8. A person gave mustard seeds and took mustard oil in return or he gave sesame seeds in exchange for sesame oil. In such a case you should check whether this oil is definitely more than the oil that can be extracted from these mustard or sesame seeds or not. If this oil is more, it will be permissible to undertake such a transaction provided it is executed there and then. If it is equal to or less, or you have a doubt as to whether it is more or not, it will not be permissible. Instead it will be regarded as interest.

9. A person gave beef in exchange for mutton. It is  not  wâjib for the weight of both to be the same. There can be a difference in the weight. However, the transaction will have to be executed there and then.

10. A woman gave her water pitcher and took another one in exchange. Alternatively, she exchanged her water pitcher for a small pot or pan. In such a case it is a condition for both the items to be equal in weight and for the transaction to be executed there and then. If there is a slight difference in the weight, it will be interest. This is because both the items are made of copper and they will therefore be regarded as being of the same category. If they are equal in weight but the transaction was not executed there and then, it will also be interest. However, if one item is made of copper and the other of steel, brass or any other metal, it will be permissible to have some difference in weight. However, the transaction will have to be executed there and then.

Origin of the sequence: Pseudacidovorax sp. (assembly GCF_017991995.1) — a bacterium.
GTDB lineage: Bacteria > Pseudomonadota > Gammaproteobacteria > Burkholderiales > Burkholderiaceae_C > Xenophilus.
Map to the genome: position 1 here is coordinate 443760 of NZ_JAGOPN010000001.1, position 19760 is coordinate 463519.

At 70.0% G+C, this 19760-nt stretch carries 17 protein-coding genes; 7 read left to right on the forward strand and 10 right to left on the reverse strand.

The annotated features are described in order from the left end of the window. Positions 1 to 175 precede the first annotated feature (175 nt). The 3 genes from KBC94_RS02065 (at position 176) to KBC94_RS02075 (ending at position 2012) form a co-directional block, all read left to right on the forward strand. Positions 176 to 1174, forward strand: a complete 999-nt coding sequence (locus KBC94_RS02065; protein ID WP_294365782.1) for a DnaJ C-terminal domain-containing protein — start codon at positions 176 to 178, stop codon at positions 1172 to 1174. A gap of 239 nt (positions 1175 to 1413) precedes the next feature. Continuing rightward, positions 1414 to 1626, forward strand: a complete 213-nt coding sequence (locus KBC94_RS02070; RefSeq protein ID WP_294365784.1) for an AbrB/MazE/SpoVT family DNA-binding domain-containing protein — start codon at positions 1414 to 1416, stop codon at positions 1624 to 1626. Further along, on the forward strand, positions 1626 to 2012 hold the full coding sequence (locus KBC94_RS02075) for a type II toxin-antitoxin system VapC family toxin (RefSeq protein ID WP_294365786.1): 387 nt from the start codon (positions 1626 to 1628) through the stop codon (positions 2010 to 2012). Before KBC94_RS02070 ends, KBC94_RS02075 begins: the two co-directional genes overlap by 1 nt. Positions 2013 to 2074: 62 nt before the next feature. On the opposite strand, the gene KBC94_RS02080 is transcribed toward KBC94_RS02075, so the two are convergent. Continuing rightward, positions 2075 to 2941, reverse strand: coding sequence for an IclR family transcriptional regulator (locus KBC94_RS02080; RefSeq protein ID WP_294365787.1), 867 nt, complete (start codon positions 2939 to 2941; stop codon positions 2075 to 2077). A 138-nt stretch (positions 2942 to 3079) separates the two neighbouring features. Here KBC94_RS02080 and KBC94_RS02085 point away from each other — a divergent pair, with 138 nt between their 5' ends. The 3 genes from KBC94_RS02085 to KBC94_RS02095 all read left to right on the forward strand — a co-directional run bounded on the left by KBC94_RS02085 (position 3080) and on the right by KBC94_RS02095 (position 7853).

11. A woman purchases a kilo of wheat on credit from a person and says     :    “I don’t have any wheat. However, in compensation for your wheat I will give you two kilos of gram.” This is not permissible because it means that the woman is exchanging her gram for wheat and at the time of exchanging it is necessary to have the entire transaction to be executed there and then. There must be no credit remaining.

However, if the need arises to carry out such a transaction, she should take the wheat on credit but she should not mention that she will give two kilos of gram in exchange for it. Instead, after some time she should bring the gram and inform the person thus  :   “I am giving you this gram in exchange for the wheat that I had taken from you.” This is permissible.

12. In all the above-mentioned masâ’il it is a prerequisite for the entire transaction to be executed there and then. If this is not done, then the minimum is that both the items should be weighed there and then and kept separately. If this is not done, the transaction will be regarded as interest.